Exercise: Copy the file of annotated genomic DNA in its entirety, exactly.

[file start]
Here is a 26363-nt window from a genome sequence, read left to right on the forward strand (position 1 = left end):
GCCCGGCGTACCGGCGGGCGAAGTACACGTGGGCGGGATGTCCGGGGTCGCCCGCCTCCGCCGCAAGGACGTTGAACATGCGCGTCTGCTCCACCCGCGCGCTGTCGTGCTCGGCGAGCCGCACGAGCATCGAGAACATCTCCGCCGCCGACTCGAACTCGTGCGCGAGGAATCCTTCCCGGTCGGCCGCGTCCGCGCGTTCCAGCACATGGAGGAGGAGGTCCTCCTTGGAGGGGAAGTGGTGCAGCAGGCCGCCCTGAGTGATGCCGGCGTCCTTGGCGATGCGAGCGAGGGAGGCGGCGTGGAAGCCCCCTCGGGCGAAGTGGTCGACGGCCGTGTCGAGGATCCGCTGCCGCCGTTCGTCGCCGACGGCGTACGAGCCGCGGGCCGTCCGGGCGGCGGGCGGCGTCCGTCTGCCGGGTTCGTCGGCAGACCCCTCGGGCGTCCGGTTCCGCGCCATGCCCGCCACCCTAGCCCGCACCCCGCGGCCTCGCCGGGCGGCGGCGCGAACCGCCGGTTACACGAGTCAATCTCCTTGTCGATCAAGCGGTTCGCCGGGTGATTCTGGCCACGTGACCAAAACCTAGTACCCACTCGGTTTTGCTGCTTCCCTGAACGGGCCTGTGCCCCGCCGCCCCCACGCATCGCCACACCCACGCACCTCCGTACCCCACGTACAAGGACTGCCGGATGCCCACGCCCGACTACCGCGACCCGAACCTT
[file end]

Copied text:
Here is a 26363-nt window from a genome sequence, read left to right on the forward strand (position 1 = left end):
GCCCGGCGTACCGGCGGGCGAAGTACACGTGGGCGGGATGTCCGGGGTCGCCCGCCTCCGCCGCAAGGACGTTGAACATGCGCGTCTGCTCCACCCGCGCGCTGTCGTGCTCGGCGAGCCGCACGAGCATCGAGAACATCTCCGCCGCCGACTCGAACTCGTGCGCGAGGAATCCTTCCCGGTCGGCCGCGTCCGCGCGTTCCAGCACATGGAGGAGGAGGTCCTCCTTGGAGGGGAAGTGGTGCAGCAGGCCGCCCTGAGTGATGCCGGCGTCCTTGGCGATGCGAGCGAGGGAGGCGGCGTGGAAGCCCCCTCGGGCGAAGTGGTCGACGGCCGTGTCGAGGATCCGCTGCCGCCGTTCGTCGCCGACGGCGTACGAGCCGCGGGCCGTCCGGGCGGCGGGCGGCGTCCGTCTGCCGGGTTCGTCGGCAGACCCCTCGGGCGTCCGGTTCCGCGCCATGCCCGCCACCCTAGCCCGCACCCCGCGGCCTCGCCGGGCGGCGGCGCGAACCGCCGGTTACACGAGTCAATCTCCTTGTCGATCAAGCGGTTCGCCGGGTGATTCTGGCCACGTGACCAAAACCTAGTACCCACTCGGTTTTGCTGCTTCCCTGAACGGGCCTGTGCCCCGCCGCCCCCACGCATCGCCACACCCACGCACCTCCGTACCCCACGTACAAGGACTGCCGGATGCCCACGCCCGACTACCGCGACCCGAACCTT